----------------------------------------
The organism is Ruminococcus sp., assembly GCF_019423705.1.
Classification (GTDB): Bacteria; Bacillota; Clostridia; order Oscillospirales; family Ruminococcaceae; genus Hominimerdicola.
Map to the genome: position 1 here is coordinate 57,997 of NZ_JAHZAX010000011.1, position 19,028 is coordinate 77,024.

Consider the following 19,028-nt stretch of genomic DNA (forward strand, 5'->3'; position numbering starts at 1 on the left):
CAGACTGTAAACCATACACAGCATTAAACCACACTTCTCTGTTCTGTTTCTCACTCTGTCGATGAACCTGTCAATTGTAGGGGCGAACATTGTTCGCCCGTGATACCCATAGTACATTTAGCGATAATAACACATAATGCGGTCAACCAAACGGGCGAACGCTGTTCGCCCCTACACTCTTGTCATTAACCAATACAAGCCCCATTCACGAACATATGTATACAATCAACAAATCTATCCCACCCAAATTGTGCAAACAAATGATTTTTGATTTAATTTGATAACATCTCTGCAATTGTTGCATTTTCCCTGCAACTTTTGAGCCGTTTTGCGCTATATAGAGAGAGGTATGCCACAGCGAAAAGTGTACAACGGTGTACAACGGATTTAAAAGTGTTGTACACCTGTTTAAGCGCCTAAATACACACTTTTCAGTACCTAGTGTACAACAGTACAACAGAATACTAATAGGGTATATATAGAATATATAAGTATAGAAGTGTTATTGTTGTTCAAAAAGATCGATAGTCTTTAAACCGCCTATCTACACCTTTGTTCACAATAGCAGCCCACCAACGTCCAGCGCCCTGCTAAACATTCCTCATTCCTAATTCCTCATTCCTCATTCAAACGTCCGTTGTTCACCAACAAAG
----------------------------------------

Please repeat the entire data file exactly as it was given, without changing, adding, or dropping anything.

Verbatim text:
The organism is Ruminococcus sp., assembly GCF_019423705.1.
Classification (GTDB): Bacteria; Bacillota; Clostridia; order Oscillospirales; family Ruminococcaceae; genus Hominimerdicola.
Map to the genome: position 1 here is coordinate 57,997 of NZ_JAHZAX010000011.1, position 19,028 is coordinate 77,024.

Consider the following 19,028-nt stretch of genomic DNA (forward strand, 5'->3'; position numbering starts at 1 on the left):
CAGACTGTAAACCATACACAGCATTAAACCACACTTCTCTGTTCTGTTTCTCACTCTGTCGATGAACCTGTCAATTGTAGGGGCGAACATTGTTCGCCCGTGATACCCATAGTACATTTAGCGATAATAACACATAATGCGGTCAACCAAACGGGCGAACGCTGTTCGCCCCTACACTCTTGTCATTAACCAATACAAGCCCCATTCACGAACATATGTATACAATCAACAAATCTATCCCACCCAAATTGTGCAAACAAATGATTTTTGATTTAATTTGATAACATCTCTGCAATTGTTGCATTTTCCCTGCAACTTTTGAGCCGTTTTGCGCTATATAGAGAGAGGTATGCCACAGCGAAAAGTGTACAACGGTGTACAACGGATTTAAAAGTGTTGTACACCTGTTTAAGCGCCTAAATACACACTTTTCAGTACCTAGTGTACAACAGTACAACAGAATACTAATAGGGTATATATAGAATATATAAGTATAGAAGTGTTATTGTTGTTCAAAAAGATCGATAGTCTTTAAACCGCCTATCTACACCTTTGTTCACAATAGCAGCCCACCAACGTCCAGCGCCCTGCTAAACATTCCTCATTCCTAATTCCTCATTCCTCATTCAAACGTCCGTTGTTCACCAACAAAG